• Oh, no! Gay-marrying New Paltz mayor Jason West, not yet 30 and the closest the upstate hamlet has to a national celebrity, has been defeated by an ex-ally, 514 to 379. West reportedly alienated the town with a "heavy-handed" governing style. Well, he is a puppeteer by trade. [NYT]
• This should keep conspiracy theorists occupied for the next decade: A laptop with "sensitive" 9/11 info, including photos of newly unearthed human remains, has been stolen from a medical examiner's SUV parked next to ground zero. [NYP]
• Bloomberg's Spanish is improving. The mayor, whose tenuous grasp of the language was a reliable joke for years, delivered a ten-minute speech in Spanish during his Mexico visit and even took questions. [amNY]
• The Daily News catches Con Ed in a bizarre practice: The utility giant is hiring limo drivers to guard electrified grates and manholes. The drivers (sorry, "site-safety personnel") simply park next to the stray-voltage area and sit there, sometimes for days. On it, indeed. [NYDN]
• And some New Jersey children tuning in to the Disney Channel were exposed to an accidentally aired bit of hard-core porn this week. The program they thought they'd see? "Handy Manny," about "a bilingual Latino handyman and his talking tools." The cable company, Comcast, had no comment. [WNBC]
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Video games, you tend to think, are set in fantasy worlds, so it's a strange fact that the best-selling PC game of all time is The Sims, a real-life simulation rife with mundane, detailed exactness; characters sleep, go to work, and bicker. There's no end -- the characters just live their lives -- but the game has become a cultural phenomenon since its 2000 launch. It has now even inspired "The Sims: In the Hands of Artists," an exhibit opening Thursday at Chelsea Art Museum. For the show, gamemaker Electronic Arts collaborated with Parsons, challenging students to create Sims-inspired art using everything from basic pencil and paper to machinima, a moviemaking technology powered by the game's engine. We got a sneak peek at four student projects.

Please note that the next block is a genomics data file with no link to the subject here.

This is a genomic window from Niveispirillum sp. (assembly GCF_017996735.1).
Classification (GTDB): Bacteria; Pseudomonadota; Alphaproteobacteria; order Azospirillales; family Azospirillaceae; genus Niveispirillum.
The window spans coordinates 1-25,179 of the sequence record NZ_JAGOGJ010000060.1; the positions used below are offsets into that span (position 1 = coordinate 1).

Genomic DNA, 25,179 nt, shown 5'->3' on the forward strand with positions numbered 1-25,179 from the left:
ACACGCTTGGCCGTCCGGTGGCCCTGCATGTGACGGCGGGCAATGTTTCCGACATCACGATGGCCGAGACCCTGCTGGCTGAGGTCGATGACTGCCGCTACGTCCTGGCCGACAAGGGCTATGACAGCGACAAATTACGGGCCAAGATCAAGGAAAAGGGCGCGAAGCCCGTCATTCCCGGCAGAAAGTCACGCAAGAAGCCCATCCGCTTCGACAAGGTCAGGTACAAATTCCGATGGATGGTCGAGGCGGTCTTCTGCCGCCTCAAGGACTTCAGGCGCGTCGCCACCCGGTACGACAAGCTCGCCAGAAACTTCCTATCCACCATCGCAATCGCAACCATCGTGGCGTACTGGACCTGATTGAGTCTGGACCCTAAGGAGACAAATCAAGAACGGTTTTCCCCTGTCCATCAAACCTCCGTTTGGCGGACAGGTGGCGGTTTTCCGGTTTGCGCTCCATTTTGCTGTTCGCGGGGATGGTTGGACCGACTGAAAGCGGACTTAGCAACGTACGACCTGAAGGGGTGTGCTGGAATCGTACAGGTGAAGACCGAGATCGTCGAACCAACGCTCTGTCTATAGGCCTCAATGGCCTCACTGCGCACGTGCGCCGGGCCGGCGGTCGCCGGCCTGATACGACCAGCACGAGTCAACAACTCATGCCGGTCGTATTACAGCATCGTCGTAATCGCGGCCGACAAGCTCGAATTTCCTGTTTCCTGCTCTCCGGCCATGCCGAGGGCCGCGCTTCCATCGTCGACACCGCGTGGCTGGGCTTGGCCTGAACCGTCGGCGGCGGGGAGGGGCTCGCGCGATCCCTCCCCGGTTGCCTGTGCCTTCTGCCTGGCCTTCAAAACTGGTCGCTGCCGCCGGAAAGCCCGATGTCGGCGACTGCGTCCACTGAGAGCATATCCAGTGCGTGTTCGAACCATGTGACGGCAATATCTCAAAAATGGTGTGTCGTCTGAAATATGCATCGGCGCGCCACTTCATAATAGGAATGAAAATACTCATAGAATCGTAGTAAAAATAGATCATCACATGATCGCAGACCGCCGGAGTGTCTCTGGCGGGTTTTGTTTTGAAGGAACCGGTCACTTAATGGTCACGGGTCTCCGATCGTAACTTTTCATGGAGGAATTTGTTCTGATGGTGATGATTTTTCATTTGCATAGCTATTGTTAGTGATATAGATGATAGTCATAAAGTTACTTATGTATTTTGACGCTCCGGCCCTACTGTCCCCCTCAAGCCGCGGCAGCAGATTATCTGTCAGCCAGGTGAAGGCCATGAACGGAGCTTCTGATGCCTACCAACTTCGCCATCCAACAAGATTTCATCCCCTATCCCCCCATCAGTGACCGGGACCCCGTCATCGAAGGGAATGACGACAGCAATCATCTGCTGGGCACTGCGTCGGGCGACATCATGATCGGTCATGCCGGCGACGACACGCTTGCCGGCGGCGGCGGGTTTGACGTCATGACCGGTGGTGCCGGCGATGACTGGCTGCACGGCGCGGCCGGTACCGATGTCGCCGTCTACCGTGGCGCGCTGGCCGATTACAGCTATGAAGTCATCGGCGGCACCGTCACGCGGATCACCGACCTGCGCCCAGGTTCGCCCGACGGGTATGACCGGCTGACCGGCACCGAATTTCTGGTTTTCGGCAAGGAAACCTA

Was Justin Long — the scruffy-faced Mac to John Hodgman's straitlaced PC in those ubiquitous Apple ads — ousted from his role simply because, as Radar and Gawker suggested the other day, he was an annoying dweeb? Or was it because — and make sure you're sitting down for this — the human embodiment of cool computing actually didn't even know how to use one of the machines? Long made the confession at a party this summer. "I know nothing about computers," he said at the Strangers With Candy premiere in June. "I get guys coming up to me saying, 'Dude, what makes you think you're better than PCs?' I don't even know where to begin! I know nothing about either. I'm computer illiterate." Even worse, technology frightens him. "It scares me that they control so much of the world. I'm not taking a high road about it. I'm just not smart enough to figure them out. I still have never IMed. That scares me. It's like, "Hi, it's your friend you don't really want to talk to and if you really wanted to talk to you could call." At least, his rep assured us then, he'd been given a free Mac. One hopes he didn't get too attached to it.
— Jada YuanMovie Star, Loosely Defined [Gawker]
Apples Ditches 'Mac Guy' In New Ads [Radar Online]
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